• Mission phases: far approach(1), close approach(2), de-orbiting(3).

  1. Composition of the system proposed (far approach): satellite (+ tether system + micro tug).

  2. Composition of system proposed (close approach): satellite + tether system (20 km) + micro tug.

  3. Composition of system proposed (de-orbiting): satellite + tether system (20 km) + micro tug + space debris.

  • How to perform de-orbiting after grabbing?

  • Chemical engine: one or more burns to reduce altitude and provide de-orbiting of the whole system.

  • Elechtrodynamic tether: using the interaction of the magnetic field with a current that flows in the tether, to generate a force to pull down the whole system through the atmosphere to the ground.

  • Compare the result.

Accomplished Milestones

  • Investigation on object that can be tracked and dispose (size, mass, altitude).

  • Modeling the satellite and space debris

  • Investigation on object that can be tracked and dispose (size, mass, altitude).

  • Definition of launcher and launch site

  • Initial simulation of the launch

Definition of the orbit

The identification of the orbital region where the space debris situation is more critical is the starting point of this research.


89%of the ~950 operational satellites are either in a low earth orbit (LEO, 300-2000 km altitude) or a geosynchronous orbit (GEO, ~36000 km altitude). Hence, these two regions form the first focus of our selection.

Figure : Distribution of space debris in different orbits

Both have specific characteristics regarding the presence and evolution of space activities, but in the LEO region, satellites and debris elements are quite widely scattered in terms of altitude, inclination and ascending node. This, in combination with the fact that orbital speeds are considerably higher than in GEO, makes both the amount of crossings and the relative velocities of the bodies during these crossings very high. The wide and random distribution of objects also implies that a system of graveyard orbits (as in the GEO case) is not practical. Another critical issue is that manned space-missions are performed at (low) LEO altitudes, making it essential that the risk of collision is minimized to the greatest possible extent. So, as described in [5], the combination of a higher debris concentration, a large number of crossings and high relative velocities in the LEO region may lead to an exponential growth of debris objects by a future cascade of collisions.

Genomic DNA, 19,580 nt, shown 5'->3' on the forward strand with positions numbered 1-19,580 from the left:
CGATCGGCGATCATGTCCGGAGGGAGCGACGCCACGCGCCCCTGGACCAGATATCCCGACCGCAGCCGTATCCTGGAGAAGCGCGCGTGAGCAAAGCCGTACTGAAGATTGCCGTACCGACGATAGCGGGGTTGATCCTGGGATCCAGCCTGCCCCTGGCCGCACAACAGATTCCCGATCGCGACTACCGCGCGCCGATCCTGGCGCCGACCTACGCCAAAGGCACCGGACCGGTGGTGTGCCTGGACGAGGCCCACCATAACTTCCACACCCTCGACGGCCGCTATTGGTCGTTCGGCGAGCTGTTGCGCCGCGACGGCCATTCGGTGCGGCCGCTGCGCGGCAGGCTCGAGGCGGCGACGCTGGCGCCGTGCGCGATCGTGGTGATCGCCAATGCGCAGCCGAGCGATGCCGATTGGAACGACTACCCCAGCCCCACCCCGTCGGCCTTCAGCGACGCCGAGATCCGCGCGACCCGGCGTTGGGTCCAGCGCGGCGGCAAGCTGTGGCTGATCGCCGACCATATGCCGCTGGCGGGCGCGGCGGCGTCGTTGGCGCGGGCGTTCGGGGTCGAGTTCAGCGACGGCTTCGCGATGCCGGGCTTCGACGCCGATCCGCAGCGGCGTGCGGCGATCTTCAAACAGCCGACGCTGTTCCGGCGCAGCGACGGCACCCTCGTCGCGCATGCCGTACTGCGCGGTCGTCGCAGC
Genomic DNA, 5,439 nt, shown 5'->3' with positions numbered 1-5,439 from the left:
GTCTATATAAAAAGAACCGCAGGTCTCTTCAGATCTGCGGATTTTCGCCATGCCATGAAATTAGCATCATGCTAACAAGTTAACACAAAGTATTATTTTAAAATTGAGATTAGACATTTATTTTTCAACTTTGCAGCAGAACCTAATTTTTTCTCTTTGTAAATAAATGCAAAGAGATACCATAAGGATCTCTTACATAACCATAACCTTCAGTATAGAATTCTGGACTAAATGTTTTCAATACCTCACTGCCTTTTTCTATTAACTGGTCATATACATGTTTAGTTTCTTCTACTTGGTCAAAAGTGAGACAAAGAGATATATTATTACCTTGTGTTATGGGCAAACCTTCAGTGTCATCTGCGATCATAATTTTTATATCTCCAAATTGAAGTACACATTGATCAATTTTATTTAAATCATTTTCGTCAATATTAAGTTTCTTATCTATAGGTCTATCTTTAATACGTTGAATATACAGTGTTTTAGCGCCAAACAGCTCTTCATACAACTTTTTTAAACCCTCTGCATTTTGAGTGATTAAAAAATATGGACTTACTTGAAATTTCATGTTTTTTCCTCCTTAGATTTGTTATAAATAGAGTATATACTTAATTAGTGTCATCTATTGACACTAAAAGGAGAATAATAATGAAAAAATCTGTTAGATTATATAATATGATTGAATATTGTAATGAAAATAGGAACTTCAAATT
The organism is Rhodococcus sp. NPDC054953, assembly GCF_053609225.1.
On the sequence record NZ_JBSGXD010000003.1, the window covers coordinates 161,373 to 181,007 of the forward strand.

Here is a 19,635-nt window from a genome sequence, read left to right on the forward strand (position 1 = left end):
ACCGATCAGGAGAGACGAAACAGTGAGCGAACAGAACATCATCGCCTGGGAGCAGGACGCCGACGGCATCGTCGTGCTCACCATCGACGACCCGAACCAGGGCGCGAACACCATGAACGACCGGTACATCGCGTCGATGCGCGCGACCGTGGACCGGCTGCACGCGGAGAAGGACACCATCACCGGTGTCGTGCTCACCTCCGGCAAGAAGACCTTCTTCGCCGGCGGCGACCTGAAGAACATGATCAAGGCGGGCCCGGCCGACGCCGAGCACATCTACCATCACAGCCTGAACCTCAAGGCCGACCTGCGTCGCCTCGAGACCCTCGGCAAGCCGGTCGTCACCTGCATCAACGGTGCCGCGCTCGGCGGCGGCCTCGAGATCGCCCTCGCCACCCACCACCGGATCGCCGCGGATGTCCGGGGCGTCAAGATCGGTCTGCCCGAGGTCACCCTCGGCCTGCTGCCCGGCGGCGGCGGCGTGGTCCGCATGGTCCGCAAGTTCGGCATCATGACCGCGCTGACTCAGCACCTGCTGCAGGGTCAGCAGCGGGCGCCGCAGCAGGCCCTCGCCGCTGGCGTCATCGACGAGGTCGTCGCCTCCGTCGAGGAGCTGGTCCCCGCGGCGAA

Orbital parameters

Once the LEO region is defined as a primary target of our investigation, the most critical orbital parameters must be identified to choose a proper target for the mission.

Studies were performed for predicting the probability of collision in the next centuries using NASA’s LEGEND model, based on the past and current debris environment. These studies form the basis of further orbital selection [1][4]. The collision probability in the next 50 years is higher at the altitude bands containing the highest fragments concentration caused by the catastrophic events of Fengyun 1c at ~850km and Iridium-Cosmos at ~800km. The critical altitude band is extended to 800-1000 km.

Figure - Normalized distribution of predicted catastrophic collisions as a function of altitude and spatial density (1). (Distributions, for objects 10 cm and larger, at the end of 2005 and 2205)

Higher inclinations (60°-110°) are much more crowded as a direct result of the high number of past and present satellites which use these zones to fulfill their mission goals. The peak between 90° and 100° is due once again to the high amount of fragments of Fengyun 1c. Thus, efforts for actively remove debris should focus on objects in those orbits.

Figure - Amount of detected LEO objects per inclination band for 800-1000km altitudes. Results are based on SSN data of October 2010 (using (2) and (3)) and inclination distribution for objects involved in future LEO collisions (4).

Unlike the semi-major axis and inclination, no particular trend can be seen in the right ascension of the ascending node (RAAN) of the current debris environment and future collisions. This is due to the oblateness of the Earth, which makes space debris RAAN a permanently evolving parameter.

Figure 2: Evolution of debris cloud from Iridium 33 and Cosmos 2251 satellite collision in 2009 (5). Image (a) shows the situation at the time of the collision, (b) depicts the orbits of the various debris objects 6 months later.

Figure - Amount of detected LEO objects a function of eccentricity. Results are based on SSN data of October 2010 (2) (3).